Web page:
To say that UNC’s defense carried its lacking offense in the opening round of the NCAA Tournament to defeat Loyola Maryland on Thursday night would be a major understatement.
The Tar Heels ultimately won in penalty kicks, 4-2, after failing to score for 110 minutes of regulation and overtime. Meanwhile, North Carolina graduate goalkeeper Alec Smir finished with three saves, along with a key block in the penalty shootout.
“We were unable to move the ball as fast as we wanted,” graduate defender Filippo Zattarin said. “We weren’t able to create superiority in terms of numbers up top, so we just weren’t making enough runs.”
The game started out textbook for the Tar Heels. All season long, the name of the game for UNC has been offensive pressure, as the team has ranked third in the ACC in shots per game. As expected, North Carolina held a 7-1 shot advantage in the first half.
After 45 minutes, neither team had managed to score. No surprise there, either — before Thursday, seven of North Carolina’s 18 games had opened with a scoreless first half.
But the second half was a different story. Loyola’s defense suffocated UNC, holding the team to zero shots.
“Our match sharpness was poor,” head coach Carlos Somoano said. “That’s on me. Whatever I did to prepare the team for this game didn’t hit the mark.”
Additionally, the elevated win-or-go-home stakes only amplified the match’s physicality — Loyola had 21 fouls along with four yellow cards. The chippy Greyhound defense heavily contributed to their second-half dominance.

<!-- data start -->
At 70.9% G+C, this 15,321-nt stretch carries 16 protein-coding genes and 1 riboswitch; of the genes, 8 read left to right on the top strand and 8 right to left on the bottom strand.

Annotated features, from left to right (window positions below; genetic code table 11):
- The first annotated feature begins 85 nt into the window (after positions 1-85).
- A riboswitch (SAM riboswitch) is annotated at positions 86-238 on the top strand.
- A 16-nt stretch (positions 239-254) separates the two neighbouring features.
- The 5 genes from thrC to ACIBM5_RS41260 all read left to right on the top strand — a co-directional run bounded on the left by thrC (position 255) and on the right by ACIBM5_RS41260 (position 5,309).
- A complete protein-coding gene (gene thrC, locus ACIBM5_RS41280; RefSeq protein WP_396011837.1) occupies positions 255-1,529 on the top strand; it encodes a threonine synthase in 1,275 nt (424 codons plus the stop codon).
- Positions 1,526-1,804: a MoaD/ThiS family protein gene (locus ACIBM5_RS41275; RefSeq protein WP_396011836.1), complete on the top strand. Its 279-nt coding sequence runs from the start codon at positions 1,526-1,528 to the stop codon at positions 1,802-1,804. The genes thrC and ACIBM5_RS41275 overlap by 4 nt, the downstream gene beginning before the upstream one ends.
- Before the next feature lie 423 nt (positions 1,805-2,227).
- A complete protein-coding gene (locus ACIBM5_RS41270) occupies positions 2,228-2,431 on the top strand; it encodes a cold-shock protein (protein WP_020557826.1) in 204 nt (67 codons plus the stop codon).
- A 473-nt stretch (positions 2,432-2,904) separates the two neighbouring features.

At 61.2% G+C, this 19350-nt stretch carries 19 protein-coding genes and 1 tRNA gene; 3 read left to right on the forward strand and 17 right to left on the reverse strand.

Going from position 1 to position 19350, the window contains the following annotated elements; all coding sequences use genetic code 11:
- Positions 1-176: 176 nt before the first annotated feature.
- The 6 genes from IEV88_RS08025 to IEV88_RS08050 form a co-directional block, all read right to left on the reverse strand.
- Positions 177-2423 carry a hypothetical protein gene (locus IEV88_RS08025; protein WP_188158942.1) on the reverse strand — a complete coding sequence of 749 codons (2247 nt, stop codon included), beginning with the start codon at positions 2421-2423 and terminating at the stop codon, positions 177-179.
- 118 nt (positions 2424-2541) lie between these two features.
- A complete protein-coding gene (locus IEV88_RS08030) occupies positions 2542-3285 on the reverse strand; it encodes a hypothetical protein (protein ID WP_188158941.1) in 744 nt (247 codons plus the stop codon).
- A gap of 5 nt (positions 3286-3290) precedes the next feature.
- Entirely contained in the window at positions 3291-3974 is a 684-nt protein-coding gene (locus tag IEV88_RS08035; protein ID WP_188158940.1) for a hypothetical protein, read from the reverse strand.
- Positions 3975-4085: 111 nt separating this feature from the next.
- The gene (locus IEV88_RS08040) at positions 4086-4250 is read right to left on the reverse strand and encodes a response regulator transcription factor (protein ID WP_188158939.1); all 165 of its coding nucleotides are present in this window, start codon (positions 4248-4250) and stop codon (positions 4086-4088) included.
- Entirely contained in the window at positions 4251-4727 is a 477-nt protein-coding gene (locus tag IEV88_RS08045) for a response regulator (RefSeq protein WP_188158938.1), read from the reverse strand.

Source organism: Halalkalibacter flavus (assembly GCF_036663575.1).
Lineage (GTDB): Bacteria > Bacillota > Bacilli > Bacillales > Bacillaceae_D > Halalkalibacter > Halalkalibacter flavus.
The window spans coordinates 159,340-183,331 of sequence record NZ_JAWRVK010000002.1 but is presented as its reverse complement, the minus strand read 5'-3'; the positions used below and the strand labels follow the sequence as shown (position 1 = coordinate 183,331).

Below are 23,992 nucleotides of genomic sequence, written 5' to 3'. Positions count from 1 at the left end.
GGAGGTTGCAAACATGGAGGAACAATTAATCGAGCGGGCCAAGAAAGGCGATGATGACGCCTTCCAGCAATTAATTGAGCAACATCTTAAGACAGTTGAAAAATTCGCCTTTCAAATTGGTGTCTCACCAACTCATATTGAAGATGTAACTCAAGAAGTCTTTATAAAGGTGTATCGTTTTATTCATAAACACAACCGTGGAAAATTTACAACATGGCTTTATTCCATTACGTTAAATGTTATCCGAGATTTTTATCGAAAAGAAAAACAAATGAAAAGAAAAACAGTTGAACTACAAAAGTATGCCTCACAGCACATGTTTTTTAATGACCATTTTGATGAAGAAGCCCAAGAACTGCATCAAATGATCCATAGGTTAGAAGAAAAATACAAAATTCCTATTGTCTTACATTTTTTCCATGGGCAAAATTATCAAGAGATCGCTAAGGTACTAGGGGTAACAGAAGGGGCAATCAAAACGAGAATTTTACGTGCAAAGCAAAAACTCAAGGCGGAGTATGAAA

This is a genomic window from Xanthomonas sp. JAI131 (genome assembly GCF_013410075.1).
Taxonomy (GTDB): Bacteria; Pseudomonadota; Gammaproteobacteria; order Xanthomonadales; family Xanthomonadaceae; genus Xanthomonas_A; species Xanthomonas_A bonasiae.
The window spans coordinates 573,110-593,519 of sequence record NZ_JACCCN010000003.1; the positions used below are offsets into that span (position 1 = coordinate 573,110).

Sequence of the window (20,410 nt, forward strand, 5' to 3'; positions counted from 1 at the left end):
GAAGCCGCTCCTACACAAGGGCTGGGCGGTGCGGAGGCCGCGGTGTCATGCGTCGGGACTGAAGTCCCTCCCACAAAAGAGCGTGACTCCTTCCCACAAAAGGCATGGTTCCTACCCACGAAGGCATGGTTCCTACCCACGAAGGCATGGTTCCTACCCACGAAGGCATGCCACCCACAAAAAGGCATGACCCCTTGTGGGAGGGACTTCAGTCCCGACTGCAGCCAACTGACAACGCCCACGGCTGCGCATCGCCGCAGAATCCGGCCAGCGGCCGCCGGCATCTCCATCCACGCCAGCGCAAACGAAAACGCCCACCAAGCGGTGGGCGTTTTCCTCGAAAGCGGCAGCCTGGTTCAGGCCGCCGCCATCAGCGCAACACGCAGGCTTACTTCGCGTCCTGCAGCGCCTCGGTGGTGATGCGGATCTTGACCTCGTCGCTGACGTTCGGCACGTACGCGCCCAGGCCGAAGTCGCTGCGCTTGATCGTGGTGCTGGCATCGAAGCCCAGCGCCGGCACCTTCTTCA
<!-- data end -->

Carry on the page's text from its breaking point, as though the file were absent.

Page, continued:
Despite Loyola outshooting UNC 3-0 in the second half, regulation play ended scoreless. The Greyhounds did, however, demonstrate that quality trumps quantity, as two of those three shots were on goal, forcing saves from Smir.
The game of attrition persisted through double overtime. In the 109th minute, a miscommunication by the Tar Heel defense allowed Loyola forward Daniel Tshiani to streak down an open field, dribbling uncontested. UNC students held their breath in anticipation, expecting the one-on-one situation to swing Loyola’s way.
But the first-team All-ACC goalkeeper had other ideas.
As Tshiani kicked the ball, Smir jumped up, deflecting the ball off his face. The clutch play bought just enough time for UNC defenders to regroup, eliciting a roar from the crowd.
“You can never keep such a defensive record without an amazing goalie,” Zattarin said of Smir, whose nine shutouts are tied for fifth-best in the country.
As the match went into penalty kicks, fans eagerly made their way towards the east half of Dorrance Field, where the match would be decided.
After the first Loyola shot soared high, all Smir needed was one save to amplify pressure on the Greyhounds. And on the next Loyola kick, he delivered.
After blocking Loyola forward Kelan Swales’ shot, Smir’s teammates took it from there. The Tar Heels connected on all of their penalties, with Zattarin hitting the game-winner.
Although Smir had an outstanding performance, he said the team has much room for improvement.
“It feels great right now, but now we gotta shift our focus to New Hampshire,” Smir said. “I think there’s a lot of things we can work on for both sides of the ball.”
Last year, North Carolina advanced all the way to the College Cup, upsetting Stanford and Wake Forest in the process. This year, the Tar Heels will need to find a way to convert their copious, yet often fruitless shot attempts into actual goals if they want to recapture some of last year’s Final Four magic. Their next stop? No. 16 New Hampshire, who is 16-1-2 this season.
“I’m happy that we advanced, but it’s not the best feeling because I don’t think we played great,” Somoano said.
But that ‘we’ didn’t apply to Smir — Somoano kept it simple when crediting the goalkeeper for the victory.
“We don’t win that game without him.”
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